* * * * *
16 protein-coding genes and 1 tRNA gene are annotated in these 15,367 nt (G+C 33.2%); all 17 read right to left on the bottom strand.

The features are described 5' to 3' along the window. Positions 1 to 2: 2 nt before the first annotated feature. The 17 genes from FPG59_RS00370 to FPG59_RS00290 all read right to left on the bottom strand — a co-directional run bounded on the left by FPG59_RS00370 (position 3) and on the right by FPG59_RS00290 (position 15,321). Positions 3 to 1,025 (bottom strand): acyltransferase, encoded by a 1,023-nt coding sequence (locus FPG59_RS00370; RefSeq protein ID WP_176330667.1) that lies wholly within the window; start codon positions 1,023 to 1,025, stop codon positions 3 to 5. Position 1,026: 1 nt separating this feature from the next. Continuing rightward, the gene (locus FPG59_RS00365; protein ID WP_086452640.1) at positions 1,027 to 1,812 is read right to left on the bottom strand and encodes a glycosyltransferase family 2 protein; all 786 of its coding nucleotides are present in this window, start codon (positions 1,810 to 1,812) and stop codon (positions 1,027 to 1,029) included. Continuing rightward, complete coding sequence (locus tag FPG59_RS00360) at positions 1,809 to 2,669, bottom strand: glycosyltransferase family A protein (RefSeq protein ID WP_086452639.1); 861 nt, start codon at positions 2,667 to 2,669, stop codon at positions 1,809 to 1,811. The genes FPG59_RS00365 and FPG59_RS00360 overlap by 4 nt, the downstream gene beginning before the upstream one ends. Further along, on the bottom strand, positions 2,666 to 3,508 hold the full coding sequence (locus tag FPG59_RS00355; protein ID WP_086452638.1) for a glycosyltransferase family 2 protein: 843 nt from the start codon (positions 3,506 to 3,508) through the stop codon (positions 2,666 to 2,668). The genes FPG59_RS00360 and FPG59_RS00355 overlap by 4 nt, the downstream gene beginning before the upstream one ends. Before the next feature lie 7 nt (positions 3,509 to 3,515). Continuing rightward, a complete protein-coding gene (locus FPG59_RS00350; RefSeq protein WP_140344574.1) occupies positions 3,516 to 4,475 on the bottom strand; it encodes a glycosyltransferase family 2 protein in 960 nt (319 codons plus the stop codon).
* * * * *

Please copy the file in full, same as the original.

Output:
16 protein-coding genes and 1 tRNA gene are annotated in these 15,367 nt (G+C 33.2%); all 17 read right to left on the bottom strand.

The features are described 5' to 3' along the window. Positions 1 to 2: 2 nt before the first annotated feature. The 17 genes from FPG59_RS00370 to FPG59_RS00290 all read right to left on the bottom strand — a co-directional run bounded on the left by FPG59_RS00370 (position 3) and on the right by FPG59_RS00290 (position 15,321). Positions 3 to 1,025 (bottom strand): acyltransferase, encoded by a 1,023-nt coding sequence (locus FPG59_RS00370; RefSeq protein ID WP_176330667.1) that lies wholly within the window; start codon positions 1,023 to 1,025, stop codon positions 3 to 5. Position 1,026: 1 nt separating this feature from the next. Continuing rightward, the gene (locus FPG59_RS00365; protein ID WP_086452640.1) at positions 1,027 to 1,812 is read right to left on the bottom strand and encodes a glycosyltransferase family 2 protein; all 786 of its coding nucleotides are present in this window, start codon (positions 1,810 to 1,812) and stop codon (positions 1,027 to 1,029) included. Continuing rightward, complete coding sequence (locus tag FPG59_RS00360) at positions 1,809 to 2,669, bottom strand: glycosyltransferase family A protein (RefSeq protein ID WP_086452639.1); 861 nt, start codon at positions 2,667 to 2,669, stop codon at positions 1,809 to 1,811. The genes FPG59_RS00365 and FPG59_RS00360 overlap by 4 nt, the downstream gene beginning before the upstream one ends. Further along, on the bottom strand, positions 2,666 to 3,508 hold the full coding sequence (locus tag FPG59_RS00355; protein ID WP_086452638.1) for a glycosyltransferase family 2 protein: 843 nt from the start codon (positions 3,506 to 3,508) through the stop codon (positions 2,666 to 2,668). The genes FPG59_RS00360 and FPG59_RS00355 overlap by 4 nt, the downstream gene beginning before the upstream one ends. Before the next feature lie 7 nt (positions 3,509 to 3,515). Continuing rightward, a complete protein-coding gene (locus FPG59_RS00350; RefSeq protein WP_140344574.1) occupies positions 3,516 to 4,475 on the bottom strand; it encodes a glycosyltransferase family 2 protein in 960 nt (319 codons plus the stop codon).